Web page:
What Is a Parallelogram Jointer?

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Parallelogram jointers are mid-sized power saws used for flattening the face or edge of lumber. Parallellogram jointers cost more than traditional jointers, but need less adjustment out of the box. While a traditional jointer may need periodic readjustment, the parallel bar design supporting the tables of a parallelogram jointer should not require adjusting.

This article will explain further what is a parallelogram jointer.

Parallelogram Jointer vs Traditional Jointer

Both parallelogram jointers and traditional jointers make quick work of flattening stock, and are an essential tool for your workshop if you plan on milling your own wood. The differences between a parallelogram jointer and a traditional jointer include the size, shape, and price of each machine, as well as the way the parts fit together.

A guy preparing his wood for parallelogram jointer

Base Shape

A traditional jointer has a thomboid base that resembles the shape of a dove’s tail. They are sometimes called dovetail jointers or angled dovetail jointers. Used with a dovetail jig, they make help woodworkers make precise wood projects with speed.

The base of a parallelogram jointer is shaped like a parallelogram.

Base Size

The bases of parallelogram jointers tend to be longer and heavier than the bases on traditional jointers.


A parallelogram jointer costs 20-25% more than a traditional jointer.

Table Attachment

The major difference between the way a parallelogram jointer and a traditional jointer operate is how the tables move, relative to the base and the cutterhead.

First, some jointer basics:

A guy working with a parallelogram jointer
  • On either machine, two tables sandwich a rotating cutterhead. As stock passes from table to table over the the cuttinghead, thin slices of material are removed by the blade.
  • The infeed jointer table is always adjustable, and some jointers have an adjustable outfeed table as well.

On a traditional jointer, the tables slide up and down a diagonal bar, moving closer to the cutting head as they are raised, and away from the cutterhead as they are lowered. The table sliding along the angled metal bar can cause wear and tear in both parts. Once this happens, it can be difficult to precisely adjust a traditional jointer.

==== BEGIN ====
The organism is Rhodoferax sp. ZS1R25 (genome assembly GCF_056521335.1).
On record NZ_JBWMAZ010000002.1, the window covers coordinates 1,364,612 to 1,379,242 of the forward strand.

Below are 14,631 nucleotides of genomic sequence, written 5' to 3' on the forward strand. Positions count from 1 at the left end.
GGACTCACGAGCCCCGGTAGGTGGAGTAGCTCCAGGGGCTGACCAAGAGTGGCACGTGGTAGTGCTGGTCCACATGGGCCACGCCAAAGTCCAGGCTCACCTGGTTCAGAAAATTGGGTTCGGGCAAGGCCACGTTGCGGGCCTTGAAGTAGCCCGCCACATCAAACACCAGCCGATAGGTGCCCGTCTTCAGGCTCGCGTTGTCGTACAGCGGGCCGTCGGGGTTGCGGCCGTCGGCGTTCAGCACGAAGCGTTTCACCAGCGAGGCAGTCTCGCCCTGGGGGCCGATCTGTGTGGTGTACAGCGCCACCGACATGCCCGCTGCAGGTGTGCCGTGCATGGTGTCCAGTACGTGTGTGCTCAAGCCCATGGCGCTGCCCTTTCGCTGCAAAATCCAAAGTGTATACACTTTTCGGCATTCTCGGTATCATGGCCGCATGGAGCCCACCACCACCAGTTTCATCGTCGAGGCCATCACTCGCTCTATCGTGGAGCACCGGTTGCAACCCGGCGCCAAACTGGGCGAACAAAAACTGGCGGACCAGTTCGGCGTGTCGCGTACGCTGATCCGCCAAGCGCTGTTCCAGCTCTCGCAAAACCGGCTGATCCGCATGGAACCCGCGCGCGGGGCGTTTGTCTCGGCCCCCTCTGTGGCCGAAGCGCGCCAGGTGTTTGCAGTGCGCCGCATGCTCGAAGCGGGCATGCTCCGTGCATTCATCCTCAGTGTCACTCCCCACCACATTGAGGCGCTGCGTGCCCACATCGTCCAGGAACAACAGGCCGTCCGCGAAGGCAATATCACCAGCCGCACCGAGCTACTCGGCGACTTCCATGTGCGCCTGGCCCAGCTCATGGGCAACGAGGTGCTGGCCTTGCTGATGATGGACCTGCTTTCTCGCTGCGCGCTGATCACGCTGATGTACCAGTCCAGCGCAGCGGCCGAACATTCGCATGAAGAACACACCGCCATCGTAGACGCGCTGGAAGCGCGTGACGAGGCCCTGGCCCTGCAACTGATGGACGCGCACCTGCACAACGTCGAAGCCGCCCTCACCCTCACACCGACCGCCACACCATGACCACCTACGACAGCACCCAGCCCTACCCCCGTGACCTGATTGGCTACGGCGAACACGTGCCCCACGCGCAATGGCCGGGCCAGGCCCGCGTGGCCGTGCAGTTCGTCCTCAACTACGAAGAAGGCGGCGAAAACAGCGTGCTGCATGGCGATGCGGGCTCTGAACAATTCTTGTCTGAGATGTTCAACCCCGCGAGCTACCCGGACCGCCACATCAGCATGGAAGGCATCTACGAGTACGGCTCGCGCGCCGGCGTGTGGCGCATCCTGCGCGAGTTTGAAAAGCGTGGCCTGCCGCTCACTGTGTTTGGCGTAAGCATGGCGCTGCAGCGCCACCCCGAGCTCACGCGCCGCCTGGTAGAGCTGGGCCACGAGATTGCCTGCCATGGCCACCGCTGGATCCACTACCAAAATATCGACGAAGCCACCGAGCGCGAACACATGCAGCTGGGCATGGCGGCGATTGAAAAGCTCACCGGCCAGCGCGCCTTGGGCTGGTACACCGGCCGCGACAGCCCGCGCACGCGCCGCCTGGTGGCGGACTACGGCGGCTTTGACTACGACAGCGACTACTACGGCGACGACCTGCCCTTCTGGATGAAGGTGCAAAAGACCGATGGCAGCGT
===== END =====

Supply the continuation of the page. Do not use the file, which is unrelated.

In a parallelogram jointer, the adjustable parts of the jointer are moved using a cam or eccentric, which don’t wear out in the same way. You can precisely adjust the variables of your parallelogram jointer without throwing it out of alignment.

Parallelogram jointers are ready to use out of the box and should not need readjustment provided they are used within the manufacturer’s specified parameters.

A traditional jointer will need to be set up out of the box. Jointer adjustments are made via a set of gib screws. Shims can be used if necessary to compensate for twist. The gibs must be tightened or loosened in a specific sequence, and it can take quite a bit of trial and error to get things right.

A guy preparing his parallelogram jointer

Should I Buy a Parallelogram Jointer?

Most heavy-duty jointers intended for professional work are parallelogram jointers, so this decision will only come up when you’re contemplating a six or eight-inch wide jointer. Some things to consider:

  • A traditional jointer is a reasonable choice for a beginner or someone who will only use the machine occasionally. The problems with traditional jointers only show up after heavy use. Each time the table is adjusted, metal slides past metal, and over time this can change the way the parts fit together.
  • If you’re making occasional minor adjustments to the table, it’s unlikely that you’ll wear it down enough for wear and tear to affect the performance of the machine. In that case, it’s probably not worth the extra expense.
  • If you use your jointer all the time or make frequent, major adjustments to your cutting depth, the extra expense of a parallelogram jointer makes sense.

You also could consider a highly reviewed benchtop jointer.


Parallelogram jointers are a variation of traditional jointers and are used to flatten the faces and edges of stock. They are larger than traditional jointers and also cost more. However, they are much easier to set up and adjust, and should not need readjustment over the life of the machine.

Ellenkate grew up on job sites run by her family’s construction company. She earned her theater degree from The Hartt School, a prestigious performing arts conservatory in Connecticut. Her design and DIY work from her Chicago loft was featured in the Chicago Reader and on Apartment Therapy.